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Postby leon1789 » Mon Dec 11, 2006 6:04 pm

ravel wrote:How should i rate a puzzle that on the one hand can be solved with max. 7 contradiction chains using locked candidates, tuples, x-wing and UR1, but on the other hand cannot be solved with singles subnets (this is possible, because e.g. a triple cannot be resolved with a singles subnet, thats the reason, why suexrat overrates some puzzles extremely), which seems to be very rare also among the hardest?


Yes, it seems relatively rare... until proof of the opposite:) puzzle's mysteries:D

How should you rate it ? ...with multiple scores (as you already do it)
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Postby StrmCkr » Wed Dec 13, 2006 2:30 am

removed
Last edited by StrmCkr on Sat Dec 13, 2014 6:40 am, edited 4 times in total.
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Re: Solution to dml #6

Postby gurth » Thu Dec 14, 2006 10:53 am

ronk wrote:gurth, don't solutions on a thread per puzzle basis belong in the General/puzzle forum?


ronk, after hearing from my main correspondents on these threads, whom I mainly aim to please, I don't think so.

Your friendly suggestions are always welcome, even when I don't agree. I think your intervention over the notation proliferation was very timely and useful: well done. I also thank Leon for his cooperative response to that. I do appreciate it very much.

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Re: Solution to dml #6

Postby ronk » Thu Dec 14, 2006 12:06 pm

gurth wrote:
ronk wrote:gurth, don't solutions on a thread per puzzle basis belong in the General/puzzle forum?

ronk, after hearing from my main correspondents on these threads, whom I mainly aim to please, I don't think so.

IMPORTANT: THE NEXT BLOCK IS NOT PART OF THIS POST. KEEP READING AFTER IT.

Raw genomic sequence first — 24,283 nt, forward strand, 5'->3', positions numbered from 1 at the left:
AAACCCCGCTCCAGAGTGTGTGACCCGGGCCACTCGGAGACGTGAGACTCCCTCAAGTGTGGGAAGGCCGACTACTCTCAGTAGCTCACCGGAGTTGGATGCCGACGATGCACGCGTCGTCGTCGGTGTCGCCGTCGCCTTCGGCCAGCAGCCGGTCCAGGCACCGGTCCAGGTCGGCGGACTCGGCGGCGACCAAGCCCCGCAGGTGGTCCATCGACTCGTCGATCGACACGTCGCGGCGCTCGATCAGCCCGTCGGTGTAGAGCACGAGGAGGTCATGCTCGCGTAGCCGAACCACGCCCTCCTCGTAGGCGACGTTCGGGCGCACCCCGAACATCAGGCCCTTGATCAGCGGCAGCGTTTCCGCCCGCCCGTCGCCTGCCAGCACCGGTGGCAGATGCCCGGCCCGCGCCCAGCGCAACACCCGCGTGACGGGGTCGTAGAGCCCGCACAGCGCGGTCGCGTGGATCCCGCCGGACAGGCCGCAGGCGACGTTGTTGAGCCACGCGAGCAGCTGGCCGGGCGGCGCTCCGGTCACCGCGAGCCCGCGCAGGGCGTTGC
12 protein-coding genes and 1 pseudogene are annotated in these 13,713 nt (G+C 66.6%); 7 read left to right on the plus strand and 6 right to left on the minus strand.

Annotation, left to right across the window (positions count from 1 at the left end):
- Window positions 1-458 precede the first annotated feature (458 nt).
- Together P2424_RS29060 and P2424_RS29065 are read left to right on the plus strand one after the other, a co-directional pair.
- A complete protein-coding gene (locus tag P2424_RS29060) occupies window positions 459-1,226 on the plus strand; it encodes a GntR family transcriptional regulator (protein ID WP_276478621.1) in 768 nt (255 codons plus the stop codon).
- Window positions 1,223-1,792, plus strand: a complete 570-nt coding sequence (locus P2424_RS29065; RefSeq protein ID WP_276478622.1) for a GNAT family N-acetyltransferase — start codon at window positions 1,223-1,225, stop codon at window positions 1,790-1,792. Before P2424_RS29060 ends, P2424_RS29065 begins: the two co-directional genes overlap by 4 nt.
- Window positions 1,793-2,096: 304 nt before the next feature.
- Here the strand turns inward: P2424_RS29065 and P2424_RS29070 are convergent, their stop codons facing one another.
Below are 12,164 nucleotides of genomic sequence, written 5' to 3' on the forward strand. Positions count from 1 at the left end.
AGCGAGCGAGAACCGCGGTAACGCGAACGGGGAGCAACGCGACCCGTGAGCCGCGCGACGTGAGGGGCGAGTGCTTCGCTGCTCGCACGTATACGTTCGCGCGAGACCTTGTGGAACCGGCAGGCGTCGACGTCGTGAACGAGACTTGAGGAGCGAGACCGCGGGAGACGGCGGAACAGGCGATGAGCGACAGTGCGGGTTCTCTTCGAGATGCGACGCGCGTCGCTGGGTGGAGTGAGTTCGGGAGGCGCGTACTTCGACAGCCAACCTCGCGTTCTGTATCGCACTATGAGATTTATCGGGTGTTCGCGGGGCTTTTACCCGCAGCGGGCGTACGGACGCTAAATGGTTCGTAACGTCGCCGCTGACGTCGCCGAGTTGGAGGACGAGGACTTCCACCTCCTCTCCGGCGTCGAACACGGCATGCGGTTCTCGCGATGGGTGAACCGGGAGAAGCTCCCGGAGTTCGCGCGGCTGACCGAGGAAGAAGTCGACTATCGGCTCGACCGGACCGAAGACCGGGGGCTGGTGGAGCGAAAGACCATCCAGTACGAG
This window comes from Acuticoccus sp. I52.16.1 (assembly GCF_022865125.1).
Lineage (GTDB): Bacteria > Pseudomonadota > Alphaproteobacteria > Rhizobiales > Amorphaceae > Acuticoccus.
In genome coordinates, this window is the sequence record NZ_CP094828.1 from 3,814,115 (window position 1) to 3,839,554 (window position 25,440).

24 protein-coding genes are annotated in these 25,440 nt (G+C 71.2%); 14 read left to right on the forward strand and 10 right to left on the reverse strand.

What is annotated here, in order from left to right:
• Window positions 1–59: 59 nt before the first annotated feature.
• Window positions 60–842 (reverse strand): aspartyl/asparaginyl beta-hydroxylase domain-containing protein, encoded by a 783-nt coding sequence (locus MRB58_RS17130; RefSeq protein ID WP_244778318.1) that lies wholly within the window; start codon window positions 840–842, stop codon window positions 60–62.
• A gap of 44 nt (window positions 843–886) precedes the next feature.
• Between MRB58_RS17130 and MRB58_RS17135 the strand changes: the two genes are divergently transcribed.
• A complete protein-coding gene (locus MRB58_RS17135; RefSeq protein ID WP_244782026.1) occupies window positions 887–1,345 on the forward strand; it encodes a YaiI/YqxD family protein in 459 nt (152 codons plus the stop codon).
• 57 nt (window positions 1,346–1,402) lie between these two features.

Take a look at the number of replies to your "Solutions to .... " threads. A goodly number of them -- maybe even a majority -- have zero replies. That's hardly correspondence IMO. You and your correspondents could just as easily do all that correspondence in separate threads on the General/puzzle forum ... or on a single Gurth's Solutions thread in either forum.

Mine was a polite question to which I thought common sense would prevail. Obviously -- but not unexpectedly -- I thought wrong.

gurth wrote:I think your intervention over the notation proliferation was very timely and useful: well done.

Not surprising that you would think so, since leon agreed to use your notation.

Speaking of notation: I suspect at least 95% of the people in this forum are accustomed to the r1c1 - r9c9 style of row/column notation. Combine your foreign, i.e., different a1 - k9 notation with the extreme difficulty of the puzzles, and precious few will even attempt to follow your solutions, let alone correspond.

When a subject is difficult, the language should not impede understanding. -- Confucious (Well, maybe he said it:) )